Strength: noun. the ability to overcome.

“What Do You Think Of This Swing Workout?”

by GEOFFN on April 19

I get a lot of questions each week in my email from subscribers and customers. And do my best to answer all of them.

Here’s one I just got today from Dave. I already answered him but I thought it was a really good question. So, while I’m waiting to be a dad, I thought I’d share it with you…

Q: “do you feel it is alright to do swings 6 days a week.  Sometimes as many as 500 2 handed variety, 20 reps in 30 seconds, rest 30 seconds, repeat.  Some day 400 2 hand reps, one hand swings usually about 100 a side mixed with other exercise like the olympic, 4 rungs five ladders.”

Here’s my answer:

A: “I dunno, Dave.

1. What are you trying to accomplish by doing that?
2. Are you recovering enough between sessions?
3. Does your training match your goals?
4. Are you seeing the results you expect?”

Let’s take a closer look at each part of the answer.

1. What are you trying to accomplish by doing that?

Workouts, or more appropriately described – training sessions – should be based on your goals. What are your goals? If your goal is to build a high level of conditioning and really cement the groove of your Swing, then this might be the ticket to achieving your goals.

2. Are you recovering enough between sessions?

Look, I admitted to you a couple of weeks ago that I like to train every day. But that’s just it – I TRAIN. I move based on my goals. And I do just enough to ensure that I never overextend myself – that I am achieving my goals.

How do I know? Because I’m getting stronger every day. I have a way of measuring my progress. You should too. If you’re not seeing the results you want, you may have a recovery issue.

You see, it’s not how much work you can do – it’s how much work you can recover from. That’s the most important point of training. Recovery. If you can’t recover, then you won’t adapt and you’ve just wasted your time and energy.

3. Does your training match your goals?

On the surface, this appears simple enough. But I got another email the other day from a guy who wanted to burn off his fat. He had bought “Kettlebell Burn” but dragged his feet starting it. Then he wanted to add in a separate run program to decrease his run time. And he also wanted to add in yet another separate program to build his Pull-up strength.

Unfortunately, you just can’t do everything at once. Burning off body fat is a great goal, not just because you look and feel better, but everything becomes easier. Pull-ups become easier because you’re not hauling around excess baggage. Run times decrease because again, you’re not hauling around excess baggage.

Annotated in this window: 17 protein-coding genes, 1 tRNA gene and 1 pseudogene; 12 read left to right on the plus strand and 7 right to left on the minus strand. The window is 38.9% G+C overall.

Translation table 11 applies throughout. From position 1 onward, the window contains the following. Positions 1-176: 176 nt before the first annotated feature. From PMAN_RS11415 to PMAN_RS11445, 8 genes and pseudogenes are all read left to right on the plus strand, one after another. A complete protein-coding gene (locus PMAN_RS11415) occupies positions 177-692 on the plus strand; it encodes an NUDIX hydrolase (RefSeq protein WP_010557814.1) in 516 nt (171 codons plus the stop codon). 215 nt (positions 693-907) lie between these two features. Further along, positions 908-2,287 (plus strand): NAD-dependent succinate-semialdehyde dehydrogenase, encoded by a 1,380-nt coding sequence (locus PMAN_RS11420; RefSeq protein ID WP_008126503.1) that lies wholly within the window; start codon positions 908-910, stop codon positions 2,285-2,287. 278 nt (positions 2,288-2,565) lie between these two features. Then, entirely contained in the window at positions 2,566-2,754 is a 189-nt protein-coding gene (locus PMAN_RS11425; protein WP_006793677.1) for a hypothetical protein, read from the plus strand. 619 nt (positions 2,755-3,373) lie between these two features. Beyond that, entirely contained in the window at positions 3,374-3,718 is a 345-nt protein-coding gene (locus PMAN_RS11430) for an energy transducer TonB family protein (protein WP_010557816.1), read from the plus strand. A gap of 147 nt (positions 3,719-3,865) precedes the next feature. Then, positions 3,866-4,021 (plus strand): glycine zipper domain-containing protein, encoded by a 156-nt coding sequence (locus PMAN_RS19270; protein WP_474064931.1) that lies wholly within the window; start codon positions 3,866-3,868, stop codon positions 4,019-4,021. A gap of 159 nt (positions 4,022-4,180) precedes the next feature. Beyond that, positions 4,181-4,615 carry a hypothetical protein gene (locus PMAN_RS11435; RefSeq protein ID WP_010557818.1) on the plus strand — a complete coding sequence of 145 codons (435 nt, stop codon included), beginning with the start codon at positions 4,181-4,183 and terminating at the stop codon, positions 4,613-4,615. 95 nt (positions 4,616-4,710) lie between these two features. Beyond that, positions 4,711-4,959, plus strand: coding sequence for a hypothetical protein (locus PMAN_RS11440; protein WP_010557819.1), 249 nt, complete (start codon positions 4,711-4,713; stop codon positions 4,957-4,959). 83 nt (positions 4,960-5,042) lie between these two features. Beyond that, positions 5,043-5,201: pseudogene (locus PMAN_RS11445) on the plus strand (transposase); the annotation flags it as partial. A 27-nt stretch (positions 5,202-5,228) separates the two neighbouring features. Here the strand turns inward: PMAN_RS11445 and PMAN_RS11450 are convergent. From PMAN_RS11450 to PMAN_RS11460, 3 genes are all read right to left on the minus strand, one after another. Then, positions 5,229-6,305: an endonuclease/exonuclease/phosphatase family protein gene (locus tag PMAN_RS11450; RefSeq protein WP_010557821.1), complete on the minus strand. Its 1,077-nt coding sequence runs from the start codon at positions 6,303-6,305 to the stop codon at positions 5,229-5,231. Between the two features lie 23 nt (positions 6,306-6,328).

It’s really simple, but as Rif or Dan or whoever said, it doesn’t mean it’s easy. Getting distracted by bright shiny things is a sure way to “Frustratedville.” Months have passed you by and you’re still no closer to where you thought you wanted to be. And that’s because you don’t know where you want to be.

So take the time to figure out what YOUR goals are. And then find the program that helps you achieve them.

4. Are you seeing the results you expect?”

This is a BIGGIE. And it follows the other three. Obviously if the other 3 are off, then this will be off.

But the proof of the proverbial pudding is in the eating, right?

On a strength program for your Press? Is your Press getting stronger by some metric? If so, excellent. Your program is working. If not, stop banging your head against the wall. Determination doesn’t necessarily ensure success. It may just ensure a headache.

It’s like I say to my clients – “What’s the best thing about banging your head against a wall? Stopping.”

As I sit here writing this, I’m on the precipice of becoming a father. My wife and I are about to welcome our first child into the world. It’s amazing to think about. It actually blows my mind that we have created another life.

And speaking of life, it is just too short and too precious to waste on doing stuff that doesn’t get you to your goals. So, if your workouts aren’t training sessions, make them so.

I stopped training for Weightlifting because it just wasn’t helping me get to where I wanted to go – this moment – of becoming a dad.

So, TRAIN for something – anything. Just make it YOURS.

Then run down the 4 points we discussed and make sure you follow them for maximum success, which of course I wish you in your endeavors.

Gotta run…

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